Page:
A little history on Pinot Gris and Pinot Blanc. Genetically, they are clones of Pinot Noir and have the same exact DNA (as with all clones of Pinot Noir). Pinot Noir is a pretty genetically unstable grape and is prone to mutation. Long time growers of Pinot Noir report seeing clusters of fruit on the the same vine having both red and white fruit on them. I’m sure some enterprising individual growing Pinot Noir in France hundreds of years ago saw these mutations and took cuttings from that shoot and replanted it and started growing Pinot Gris and Pinot Blanc.
They grow pretty much the same as Pinot Noir in the field and are hard to tell apart until the fruit changes color at veraison. Generally, you would pick them earlier than Pinot Noir because you would want higher acid levels with them than you would with a red wine grape like Pinot Noir. Not much work had been to differentiate the clones of these two grapes as there has been for Pinot Noir, but as time goes on, there will be more research into different clones and such. Pinot Gris is enjoying huge boost in sales, mainly due to the Pinot Grigio trend. Pinot Blanc, while not quite as popular in this country, is always there being planted and sold because it simply makes delicious wines when planted in the right spot.
Let’s talk about these grapes in the context of the Puget Sound AVA. Since they are genetically identical to Pinot Noir it would bode well for them that they are able to ripen in this climate mainly because you would need to pick them earlier than Pinot Noir because you would want slightly higher acid levels. Bainbridge Island Vineyards has been growing Pinot Gris for 20+ years and has always made an exceptional tasting example. With the research into newer clones and rootstock combinations, it’s possible that we could enhance the ripening of the grape if needed. They make wines generally between 12-13% alcohol in our climate, but with tons of flavor. Alsace grows the most Pinot Gris and Pinot Blanc in the world and sometimes those wines can reach higher levels of alcohol and many years they can do late harvest wines.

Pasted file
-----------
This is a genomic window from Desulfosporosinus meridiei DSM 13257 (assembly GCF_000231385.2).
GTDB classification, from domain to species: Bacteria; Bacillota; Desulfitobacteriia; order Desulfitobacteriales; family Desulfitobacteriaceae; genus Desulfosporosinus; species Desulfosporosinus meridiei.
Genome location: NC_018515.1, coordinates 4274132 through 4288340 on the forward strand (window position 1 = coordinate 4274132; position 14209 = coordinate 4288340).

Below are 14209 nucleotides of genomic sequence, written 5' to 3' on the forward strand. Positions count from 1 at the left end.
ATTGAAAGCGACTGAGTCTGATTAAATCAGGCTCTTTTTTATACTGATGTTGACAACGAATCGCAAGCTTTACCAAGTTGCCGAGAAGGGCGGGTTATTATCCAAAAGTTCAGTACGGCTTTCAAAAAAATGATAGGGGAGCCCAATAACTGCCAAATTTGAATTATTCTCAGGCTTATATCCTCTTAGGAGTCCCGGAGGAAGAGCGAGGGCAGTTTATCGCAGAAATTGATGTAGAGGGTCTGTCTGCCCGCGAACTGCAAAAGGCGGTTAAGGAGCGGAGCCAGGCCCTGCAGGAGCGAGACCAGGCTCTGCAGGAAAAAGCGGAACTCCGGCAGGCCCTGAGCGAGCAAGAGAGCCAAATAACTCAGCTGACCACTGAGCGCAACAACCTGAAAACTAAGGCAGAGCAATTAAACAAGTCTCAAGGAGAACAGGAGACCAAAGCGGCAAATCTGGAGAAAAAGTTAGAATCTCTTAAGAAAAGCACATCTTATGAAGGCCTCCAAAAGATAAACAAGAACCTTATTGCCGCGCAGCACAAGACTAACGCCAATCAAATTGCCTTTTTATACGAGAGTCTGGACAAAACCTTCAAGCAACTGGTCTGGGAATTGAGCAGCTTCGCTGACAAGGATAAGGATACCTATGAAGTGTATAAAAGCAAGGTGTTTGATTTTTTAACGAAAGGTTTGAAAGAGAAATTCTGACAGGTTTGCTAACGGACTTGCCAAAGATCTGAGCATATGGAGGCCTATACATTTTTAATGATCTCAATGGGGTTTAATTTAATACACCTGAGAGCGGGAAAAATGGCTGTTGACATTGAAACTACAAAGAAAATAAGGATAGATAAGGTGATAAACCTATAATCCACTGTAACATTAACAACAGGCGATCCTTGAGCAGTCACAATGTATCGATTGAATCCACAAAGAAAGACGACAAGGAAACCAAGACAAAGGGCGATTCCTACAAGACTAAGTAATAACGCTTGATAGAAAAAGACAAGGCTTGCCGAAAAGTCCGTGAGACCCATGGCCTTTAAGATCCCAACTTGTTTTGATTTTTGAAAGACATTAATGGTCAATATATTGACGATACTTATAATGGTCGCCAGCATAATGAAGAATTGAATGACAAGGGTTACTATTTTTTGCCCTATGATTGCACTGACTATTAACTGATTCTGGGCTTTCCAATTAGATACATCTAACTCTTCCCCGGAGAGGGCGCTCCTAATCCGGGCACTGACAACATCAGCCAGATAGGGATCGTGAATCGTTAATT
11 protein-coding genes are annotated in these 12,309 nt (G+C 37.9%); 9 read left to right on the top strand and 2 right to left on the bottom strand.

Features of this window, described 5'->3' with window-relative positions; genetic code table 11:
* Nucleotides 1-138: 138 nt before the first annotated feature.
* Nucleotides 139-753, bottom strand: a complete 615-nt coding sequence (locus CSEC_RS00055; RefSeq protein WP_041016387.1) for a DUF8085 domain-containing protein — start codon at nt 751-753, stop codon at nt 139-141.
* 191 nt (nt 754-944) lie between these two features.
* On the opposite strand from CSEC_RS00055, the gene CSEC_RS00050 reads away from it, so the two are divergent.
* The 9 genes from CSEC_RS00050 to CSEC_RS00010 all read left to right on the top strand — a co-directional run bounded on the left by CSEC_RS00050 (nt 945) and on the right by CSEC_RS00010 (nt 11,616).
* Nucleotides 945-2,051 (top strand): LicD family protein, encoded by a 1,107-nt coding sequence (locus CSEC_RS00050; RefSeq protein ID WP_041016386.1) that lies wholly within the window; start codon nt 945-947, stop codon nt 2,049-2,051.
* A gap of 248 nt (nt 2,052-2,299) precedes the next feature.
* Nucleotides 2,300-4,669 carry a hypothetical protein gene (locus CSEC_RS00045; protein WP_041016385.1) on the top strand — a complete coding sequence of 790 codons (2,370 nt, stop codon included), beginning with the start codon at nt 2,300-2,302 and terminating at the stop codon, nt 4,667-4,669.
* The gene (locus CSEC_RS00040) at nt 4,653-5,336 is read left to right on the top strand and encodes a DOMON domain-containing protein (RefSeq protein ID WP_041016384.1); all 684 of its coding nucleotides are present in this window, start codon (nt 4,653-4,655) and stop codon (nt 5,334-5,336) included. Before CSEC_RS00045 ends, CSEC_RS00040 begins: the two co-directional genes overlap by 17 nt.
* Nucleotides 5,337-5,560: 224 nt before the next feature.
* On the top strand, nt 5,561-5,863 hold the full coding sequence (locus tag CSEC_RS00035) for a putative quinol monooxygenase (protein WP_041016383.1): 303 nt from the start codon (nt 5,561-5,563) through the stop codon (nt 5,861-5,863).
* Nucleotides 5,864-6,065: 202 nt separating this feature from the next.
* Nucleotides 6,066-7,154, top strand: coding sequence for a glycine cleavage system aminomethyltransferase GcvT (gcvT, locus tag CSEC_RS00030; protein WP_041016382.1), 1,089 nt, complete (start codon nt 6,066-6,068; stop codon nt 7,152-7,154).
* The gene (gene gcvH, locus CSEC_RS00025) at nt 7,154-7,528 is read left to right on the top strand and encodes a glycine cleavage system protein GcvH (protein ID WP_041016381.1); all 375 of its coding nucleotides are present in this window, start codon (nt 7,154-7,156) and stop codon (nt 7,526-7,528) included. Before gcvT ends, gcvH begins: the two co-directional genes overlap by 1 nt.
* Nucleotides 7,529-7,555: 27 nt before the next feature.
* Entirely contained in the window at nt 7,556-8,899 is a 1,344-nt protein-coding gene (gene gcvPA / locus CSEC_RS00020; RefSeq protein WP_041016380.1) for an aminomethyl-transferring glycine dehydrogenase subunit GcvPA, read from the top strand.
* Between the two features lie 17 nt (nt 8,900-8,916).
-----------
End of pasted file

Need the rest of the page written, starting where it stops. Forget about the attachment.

For those wanting to plant more traditional French varieties that would do well in the warmer areas Puget Sound AVA, I would recommend planting both of these grapes. I’ve got several Pinot Gris and Pinot Blanc rows going (along with Auxerrois) and while I won’t be making a individual Pinot Gris/Blanc wine anytime soon, I will grow enough to take notes on it and make a blend. I know at least 3 other new vineyards going in that have large plantings of Pinot Gris so watch for some Puget Sound Pinot Gris wines in the next couple of years…